The number of patients admitted to Alegent Creighton Health Creighton University Medical Center's Trauma Center has jumped 25 percent, from 1,179 in 2008 to 1,477 in 2012.
Falls are the number one reason for trauma admissions. Motor vehicle collisions are second, and gunshot wounds are third.
Seriously injured patients taken to hospitals by medical helicopter are 16 percent more likely to survive than those with similar injuries brought in by ground ambulance, Read Why Fly?
Creighton Univeristy Medical Center was the ninth hospital in the country to have medical helicopter service. Read the history of how it started
Many car accidents involve drunk drivers. One national study found that Nebraska has the third highest rate of drunk drivers in the country. And the Douglas County Health Department reports southwest Omaha may be the single most dangerous spot in the metro. Eleven percent of those surveyed admit to having too much to drink and driving home anyway. That's more than three times the national average and almost twice the number in the metro who admit driving drunk (5.8 percent).
Some patients end up at CUMC after being attacked by... cows. The trauma team saw almost 100 animal-related injuries in the last five years, including those from cows. One former patient can tell you it's no laughing matter when you're charged or crushed by a cow. See the story about his run-in with a cow
Alegent Creighton Health Creighton University Medical Center then called Saint Joseph had a trauma center long before other hospitals considered one. Read more about the history of our trauma center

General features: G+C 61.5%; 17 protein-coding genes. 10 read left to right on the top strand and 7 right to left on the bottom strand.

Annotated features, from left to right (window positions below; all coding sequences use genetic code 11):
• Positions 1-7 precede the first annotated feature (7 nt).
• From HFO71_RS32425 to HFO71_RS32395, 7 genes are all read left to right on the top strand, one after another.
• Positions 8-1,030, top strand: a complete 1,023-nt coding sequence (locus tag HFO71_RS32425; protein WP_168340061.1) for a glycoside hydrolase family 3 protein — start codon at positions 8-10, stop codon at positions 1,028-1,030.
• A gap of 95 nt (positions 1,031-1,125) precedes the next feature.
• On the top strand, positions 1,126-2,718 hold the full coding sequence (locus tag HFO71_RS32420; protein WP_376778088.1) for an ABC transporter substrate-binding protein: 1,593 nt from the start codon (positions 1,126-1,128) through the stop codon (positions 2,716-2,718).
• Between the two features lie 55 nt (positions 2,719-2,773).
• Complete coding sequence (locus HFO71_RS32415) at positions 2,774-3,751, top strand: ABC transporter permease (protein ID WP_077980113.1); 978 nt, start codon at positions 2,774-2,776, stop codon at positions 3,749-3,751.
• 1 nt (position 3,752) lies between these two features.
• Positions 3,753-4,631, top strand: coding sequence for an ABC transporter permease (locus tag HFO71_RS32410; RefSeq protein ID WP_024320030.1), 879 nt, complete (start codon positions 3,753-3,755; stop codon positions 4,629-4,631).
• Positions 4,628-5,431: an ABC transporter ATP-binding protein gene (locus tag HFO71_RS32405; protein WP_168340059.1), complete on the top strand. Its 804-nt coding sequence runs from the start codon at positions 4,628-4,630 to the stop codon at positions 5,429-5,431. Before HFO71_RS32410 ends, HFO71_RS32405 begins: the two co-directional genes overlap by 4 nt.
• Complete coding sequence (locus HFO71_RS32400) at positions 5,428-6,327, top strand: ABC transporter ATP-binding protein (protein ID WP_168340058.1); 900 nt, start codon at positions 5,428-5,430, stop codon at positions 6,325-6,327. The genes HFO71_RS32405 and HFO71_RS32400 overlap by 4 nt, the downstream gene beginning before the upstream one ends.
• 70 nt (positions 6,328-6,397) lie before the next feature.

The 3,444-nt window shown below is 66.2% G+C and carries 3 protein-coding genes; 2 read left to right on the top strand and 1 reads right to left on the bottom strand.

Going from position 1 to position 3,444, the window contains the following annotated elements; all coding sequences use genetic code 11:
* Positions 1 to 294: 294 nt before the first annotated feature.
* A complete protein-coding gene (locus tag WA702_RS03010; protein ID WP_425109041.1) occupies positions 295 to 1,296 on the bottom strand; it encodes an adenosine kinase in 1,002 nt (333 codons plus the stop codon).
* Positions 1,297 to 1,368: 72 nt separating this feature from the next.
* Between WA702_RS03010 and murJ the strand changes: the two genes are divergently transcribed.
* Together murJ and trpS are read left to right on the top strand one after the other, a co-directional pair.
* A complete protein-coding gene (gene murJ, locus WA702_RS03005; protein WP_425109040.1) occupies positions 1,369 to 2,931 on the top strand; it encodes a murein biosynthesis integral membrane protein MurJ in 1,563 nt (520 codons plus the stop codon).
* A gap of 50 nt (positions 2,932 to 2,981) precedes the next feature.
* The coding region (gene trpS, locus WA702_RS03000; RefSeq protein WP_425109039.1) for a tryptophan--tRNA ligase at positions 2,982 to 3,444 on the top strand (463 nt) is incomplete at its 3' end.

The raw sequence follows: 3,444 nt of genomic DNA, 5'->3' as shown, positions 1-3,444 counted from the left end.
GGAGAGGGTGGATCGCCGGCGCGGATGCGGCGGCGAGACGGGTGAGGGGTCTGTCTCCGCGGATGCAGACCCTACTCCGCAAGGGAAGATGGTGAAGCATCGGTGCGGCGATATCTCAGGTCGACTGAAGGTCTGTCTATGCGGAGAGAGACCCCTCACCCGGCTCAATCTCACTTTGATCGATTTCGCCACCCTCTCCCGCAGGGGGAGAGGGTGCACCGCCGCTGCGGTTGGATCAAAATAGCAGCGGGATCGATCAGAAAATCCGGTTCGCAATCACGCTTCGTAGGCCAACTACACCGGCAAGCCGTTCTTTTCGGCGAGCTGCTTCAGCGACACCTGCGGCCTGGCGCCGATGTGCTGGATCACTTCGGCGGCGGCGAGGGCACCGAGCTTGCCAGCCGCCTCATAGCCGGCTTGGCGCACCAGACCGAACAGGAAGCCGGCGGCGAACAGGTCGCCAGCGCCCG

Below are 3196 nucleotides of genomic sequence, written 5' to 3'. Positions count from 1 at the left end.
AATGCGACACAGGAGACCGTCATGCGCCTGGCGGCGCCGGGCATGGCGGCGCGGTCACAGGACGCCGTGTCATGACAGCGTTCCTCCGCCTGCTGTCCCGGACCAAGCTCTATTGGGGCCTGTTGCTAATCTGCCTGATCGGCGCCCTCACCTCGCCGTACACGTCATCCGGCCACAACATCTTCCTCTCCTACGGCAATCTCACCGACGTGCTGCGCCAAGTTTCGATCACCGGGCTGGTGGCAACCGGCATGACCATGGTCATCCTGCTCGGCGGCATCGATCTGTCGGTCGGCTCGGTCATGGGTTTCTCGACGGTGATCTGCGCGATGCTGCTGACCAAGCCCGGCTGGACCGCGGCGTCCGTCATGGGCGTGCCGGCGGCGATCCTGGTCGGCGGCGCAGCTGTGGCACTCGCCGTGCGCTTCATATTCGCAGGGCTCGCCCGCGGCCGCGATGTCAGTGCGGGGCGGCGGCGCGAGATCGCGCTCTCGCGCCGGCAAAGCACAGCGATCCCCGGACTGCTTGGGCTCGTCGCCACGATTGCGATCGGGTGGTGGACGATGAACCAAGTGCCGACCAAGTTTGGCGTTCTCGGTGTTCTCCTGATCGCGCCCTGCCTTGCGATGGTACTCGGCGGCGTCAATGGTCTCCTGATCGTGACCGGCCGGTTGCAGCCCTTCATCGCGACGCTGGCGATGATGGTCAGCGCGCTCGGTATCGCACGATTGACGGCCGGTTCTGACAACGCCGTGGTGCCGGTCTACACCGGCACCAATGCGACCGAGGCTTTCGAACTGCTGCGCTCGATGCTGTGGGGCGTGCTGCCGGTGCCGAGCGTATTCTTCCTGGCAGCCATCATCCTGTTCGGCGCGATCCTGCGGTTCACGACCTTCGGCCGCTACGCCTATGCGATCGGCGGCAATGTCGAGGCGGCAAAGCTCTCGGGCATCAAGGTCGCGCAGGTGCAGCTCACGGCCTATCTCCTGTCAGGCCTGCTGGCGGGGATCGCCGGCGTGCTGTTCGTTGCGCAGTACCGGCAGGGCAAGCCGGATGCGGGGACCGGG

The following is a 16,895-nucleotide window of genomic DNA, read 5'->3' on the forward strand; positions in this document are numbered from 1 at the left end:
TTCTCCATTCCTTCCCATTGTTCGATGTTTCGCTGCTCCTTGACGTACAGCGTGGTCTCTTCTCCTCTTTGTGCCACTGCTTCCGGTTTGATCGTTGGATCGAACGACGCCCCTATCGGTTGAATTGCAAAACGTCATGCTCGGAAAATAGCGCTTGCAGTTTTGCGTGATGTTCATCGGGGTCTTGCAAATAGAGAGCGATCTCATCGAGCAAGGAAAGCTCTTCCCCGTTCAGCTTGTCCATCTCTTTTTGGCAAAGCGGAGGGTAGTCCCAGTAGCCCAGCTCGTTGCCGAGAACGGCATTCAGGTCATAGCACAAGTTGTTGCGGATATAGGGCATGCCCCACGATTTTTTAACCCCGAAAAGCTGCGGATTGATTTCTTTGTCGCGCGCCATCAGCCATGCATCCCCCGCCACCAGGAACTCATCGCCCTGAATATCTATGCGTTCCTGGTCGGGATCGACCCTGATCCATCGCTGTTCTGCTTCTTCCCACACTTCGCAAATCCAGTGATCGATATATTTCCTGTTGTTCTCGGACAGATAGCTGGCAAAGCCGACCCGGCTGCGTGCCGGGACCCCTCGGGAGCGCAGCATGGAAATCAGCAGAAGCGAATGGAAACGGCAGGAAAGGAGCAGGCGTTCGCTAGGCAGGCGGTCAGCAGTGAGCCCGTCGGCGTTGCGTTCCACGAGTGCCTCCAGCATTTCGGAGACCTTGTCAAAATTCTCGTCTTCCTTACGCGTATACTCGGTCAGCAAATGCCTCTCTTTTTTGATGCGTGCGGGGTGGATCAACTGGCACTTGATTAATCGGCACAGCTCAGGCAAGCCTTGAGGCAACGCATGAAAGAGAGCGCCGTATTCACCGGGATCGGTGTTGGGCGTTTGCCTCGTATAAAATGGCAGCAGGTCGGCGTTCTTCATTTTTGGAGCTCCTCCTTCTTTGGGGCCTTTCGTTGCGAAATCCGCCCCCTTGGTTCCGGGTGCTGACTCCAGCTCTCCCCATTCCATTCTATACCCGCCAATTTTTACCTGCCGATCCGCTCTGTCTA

Falling TVs can injure, even kill. 2011 was one of the worst years on record with one child dying every three weeks in the United States from a falling TV.
"Next Generation 911" will allow people to send text messages and pictures and video chat with 911 and other emergency dispatch centers. The technology will also allow paramedics to send photos from the scene to the trauma team, to help them be better prepared.
lf trauma centers had existed in 1865 when President Abraham Lincoln was shot in the head, he more than likely would have survived. At an annual conference, trauma experts evaluated Lincoln's injuries and concluded that he would have lived though he would have been disabled, unable to articulate and partially blind. Physicians determined that with today's fast EMT transport, breathing tubes, CAT scans and trauma specialists, Lincoln would have been able to think and to communicate eventually after rehabilitation. Read how President Lincoln could have survived his injury.